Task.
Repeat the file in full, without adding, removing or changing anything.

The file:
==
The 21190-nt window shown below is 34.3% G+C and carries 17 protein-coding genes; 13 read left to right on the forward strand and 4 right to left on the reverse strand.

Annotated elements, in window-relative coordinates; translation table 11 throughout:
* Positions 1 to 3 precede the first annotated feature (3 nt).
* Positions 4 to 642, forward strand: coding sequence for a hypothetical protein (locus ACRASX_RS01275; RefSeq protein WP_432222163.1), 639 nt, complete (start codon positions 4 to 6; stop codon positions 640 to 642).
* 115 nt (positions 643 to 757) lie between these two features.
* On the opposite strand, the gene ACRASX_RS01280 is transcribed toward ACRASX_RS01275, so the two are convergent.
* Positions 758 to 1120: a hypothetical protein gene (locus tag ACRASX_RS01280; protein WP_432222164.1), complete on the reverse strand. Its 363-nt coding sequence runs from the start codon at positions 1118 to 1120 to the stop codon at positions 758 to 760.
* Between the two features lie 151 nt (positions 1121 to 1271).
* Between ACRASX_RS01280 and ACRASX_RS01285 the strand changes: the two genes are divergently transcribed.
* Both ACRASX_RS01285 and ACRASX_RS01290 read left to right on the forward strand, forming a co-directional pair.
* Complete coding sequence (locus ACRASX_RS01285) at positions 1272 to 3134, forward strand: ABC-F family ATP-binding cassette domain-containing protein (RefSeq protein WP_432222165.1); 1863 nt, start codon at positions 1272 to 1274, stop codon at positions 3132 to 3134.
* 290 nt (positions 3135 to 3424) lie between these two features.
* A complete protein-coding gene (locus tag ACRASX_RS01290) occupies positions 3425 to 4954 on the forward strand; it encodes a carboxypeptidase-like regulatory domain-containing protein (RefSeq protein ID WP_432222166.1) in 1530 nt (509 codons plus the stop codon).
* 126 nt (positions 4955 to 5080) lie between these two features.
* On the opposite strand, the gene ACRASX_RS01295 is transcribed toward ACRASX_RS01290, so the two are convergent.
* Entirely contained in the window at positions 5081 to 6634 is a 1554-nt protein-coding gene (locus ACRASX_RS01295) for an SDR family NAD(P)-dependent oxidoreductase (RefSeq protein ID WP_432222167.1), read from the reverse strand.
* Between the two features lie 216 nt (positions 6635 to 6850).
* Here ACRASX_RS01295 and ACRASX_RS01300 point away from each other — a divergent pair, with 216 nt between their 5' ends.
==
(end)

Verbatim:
The 21190-nt window shown below is 34.3% G+C and carries 17 protein-coding genes; 13 read left to right on the forward strand and 4 right to left on the reverse strand.

Annotated elements, in window-relative coordinates; translation table 11 throughout:
* Positions 1 to 3 precede the first annotated feature (3 nt).
* Positions 4 to 642, forward strand: coding sequence for a hypothetical protein (locus ACRASX_RS01275; RefSeq protein WP_432222163.1), 639 nt, complete (start codon positions 4 to 6; stop codon positions 640 to 642).
* 115 nt (positions 643 to 757) lie between these two features.
* On the opposite strand, the gene ACRASX_RS01280 is transcribed toward ACRASX_RS01275, so the two are convergent.
* Positions 758 to 1120: a hypothetical protein gene (locus tag ACRASX_RS01280; protein WP_432222164.1), complete on the reverse strand. Its 363-nt coding sequence runs from the start codon at positions 1118 to 1120 to the stop codon at positions 758 to 760.
* Between the two features lie 151 nt (positions 1121 to 1271).
* Between ACRASX_RS01280 and ACRASX_RS01285 the strand changes: the two genes are divergently transcribed.
* Both ACRASX_RS01285 and ACRASX_RS01290 read left to right on the forward strand, forming a co-directional pair.
* Complete coding sequence (locus ACRASX_RS01285) at positions 1272 to 3134, forward strand: ABC-F family ATP-binding cassette domain-containing protein (RefSeq protein WP_432222165.1); 1863 nt, start codon at positions 1272 to 1274, stop codon at positions 3132 to 3134.
* 290 nt (positions 3135 to 3424) lie between these two features.
* A complete protein-coding gene (locus tag ACRASX_RS01290) occupies positions 3425 to 4954 on the forward strand; it encodes a carboxypeptidase-like regulatory domain-containing protein (RefSeq protein ID WP_432222166.1) in 1530 nt (509 codons plus the stop codon).
* 126 nt (positions 4955 to 5080) lie between these two features.
* On the opposite strand, the gene ACRASX_RS01295 is transcribed toward ACRASX_RS01290, so the two are convergent.
* Entirely contained in the window at positions 5081 to 6634 is a 1554-nt protein-coding gene (locus ACRASX_RS01295) for an SDR family NAD(P)-dependent oxidoreductase (RefSeq protein ID WP_432222167.1), read from the reverse strand.
* Between the two features lie 216 nt (positions 6635 to 6850).
* Here ACRASX_RS01295 and ACRASX_RS01300 point away from each other — a divergent pair, with 216 nt between their 5' ends.